Posts Tagged ‘rhizomatic research’
Thinking about the future of educational research requires a conceptual resource that is itself both imaginative and multiple and at the same time articulates a world with those self-same characteristics. This is provided by the work of Deleuze and Guattari. Discussion of the future of research is located in a context of lifelong learning in the contemporary moment of ubiquitous electronic communication. I argue that the research process, contrary to the model of science, can be better understood as rhizomatic rather than arborescent and powered by desire rather than objectivity. Lifelong learning is a rhizome and requires a rhizomatic approach and sensibility on the part of the researcher. The hyper-connectivity of the Internet reinforces this development influencing the way research is carried out and the way its knowledge outcomes are distributed and used – a research without hierarchy and authority.
This paper examines rhetorical constructions of ‘reality’ in selected outdoor/environmental education discourses-practices. Many outdoor/environmental educators privilege philosophical realism coupled with suspicion towards poststructuralism(s) and deconstruction. From a postlogographic position on language, we argue that producing texts is a method of inquiry, an experience and performance of semiosis-in-use as we sign (and de/sign) the world into existence. This re/de/signed world never represents the ‘real’ world precisely or completely, and in this paper we explore and enact modes of textual (and extratextual) production that struggle to retain a poststructuralist skepticism towards representational claims without falling into antirealist language games. We focus in particular on Deleuzean concepts of ‘rhizomatic’ inquiry and nomadic textuality as enabling dispositions for re/de/signing worlds in which realities and representations are mutually constitutive (rather than dialectically related).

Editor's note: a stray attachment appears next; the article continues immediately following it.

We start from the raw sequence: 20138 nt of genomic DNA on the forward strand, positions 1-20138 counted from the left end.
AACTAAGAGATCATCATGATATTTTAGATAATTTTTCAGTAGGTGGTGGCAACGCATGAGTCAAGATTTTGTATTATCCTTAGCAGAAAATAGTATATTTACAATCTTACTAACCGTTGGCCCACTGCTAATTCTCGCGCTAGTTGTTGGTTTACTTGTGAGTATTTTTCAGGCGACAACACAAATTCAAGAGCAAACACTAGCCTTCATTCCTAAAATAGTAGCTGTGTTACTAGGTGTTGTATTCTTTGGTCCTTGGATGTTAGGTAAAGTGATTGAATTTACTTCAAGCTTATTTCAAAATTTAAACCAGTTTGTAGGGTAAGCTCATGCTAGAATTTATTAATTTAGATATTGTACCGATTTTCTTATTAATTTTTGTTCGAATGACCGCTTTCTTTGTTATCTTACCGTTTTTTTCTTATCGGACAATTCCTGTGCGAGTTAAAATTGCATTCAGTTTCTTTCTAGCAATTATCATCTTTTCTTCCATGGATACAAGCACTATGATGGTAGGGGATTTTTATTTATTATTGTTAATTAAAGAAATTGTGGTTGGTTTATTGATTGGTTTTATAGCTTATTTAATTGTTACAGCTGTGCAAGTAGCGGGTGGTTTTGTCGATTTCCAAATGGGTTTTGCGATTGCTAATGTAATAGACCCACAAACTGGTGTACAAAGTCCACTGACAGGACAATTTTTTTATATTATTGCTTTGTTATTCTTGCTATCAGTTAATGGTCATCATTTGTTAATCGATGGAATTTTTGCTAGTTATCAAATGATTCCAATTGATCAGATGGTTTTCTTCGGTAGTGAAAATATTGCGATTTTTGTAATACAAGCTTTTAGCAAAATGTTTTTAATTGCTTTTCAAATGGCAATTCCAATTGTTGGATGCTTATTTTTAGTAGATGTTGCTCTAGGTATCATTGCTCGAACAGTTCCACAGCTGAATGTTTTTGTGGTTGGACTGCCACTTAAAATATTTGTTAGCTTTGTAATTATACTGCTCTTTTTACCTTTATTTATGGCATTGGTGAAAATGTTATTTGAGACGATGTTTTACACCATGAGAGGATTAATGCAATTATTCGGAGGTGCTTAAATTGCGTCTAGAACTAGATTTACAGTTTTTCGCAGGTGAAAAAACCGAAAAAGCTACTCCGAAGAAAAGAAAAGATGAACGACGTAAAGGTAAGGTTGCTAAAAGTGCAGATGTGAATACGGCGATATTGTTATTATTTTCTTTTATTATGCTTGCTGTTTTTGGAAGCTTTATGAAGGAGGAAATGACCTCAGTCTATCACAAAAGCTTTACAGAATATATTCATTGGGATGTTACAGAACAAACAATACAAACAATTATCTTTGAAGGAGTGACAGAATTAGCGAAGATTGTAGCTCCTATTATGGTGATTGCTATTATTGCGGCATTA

In practice research needs to be messy and heterogeneous. It needs to be messy and heterogeneous, because that is the way it, research, actually is. And also, and more importantly, it needs to be messy because that is the way the largest part of the world is. Messy, unknowable in a regular and routinised way. Unknowable, therefore, in ways that are definite or coherent. Clarity doesn’t help. Disciplined lack of clarity, that may be what we need.
In After Method: Mess in Social Science Research, Law elaborates upon this argument at much greater length. He does so in his own way, drawing on his immersion in the discourses of actor- network theory (ANT) and its successor projects. I also find ANT to be very generative in thinking about methodology but my current preference is to engage messy and heterogeneous objects of inquiry through the frames and figurations provided by Deleuze and Guattari’s ‘geophilosophy’, especially their concepts of rhizome and nomad.
In this brief essay, I share some experiences of writing ‘to find something out’ by focusing on a process that I have deployed in three narrative experiments inspired by Gilles Deleuze and Félix Guattari’s figuration of the rhizome—a process that I characterize as rhizosemiotic play. My ‘reports’ of these experiments are available elsewhere, and my intention here is simply to demonstrate some textual strategies that I use in performing such experiments, with particular reference to the generativity of intertextual readings of selected fictions in catalyzing them.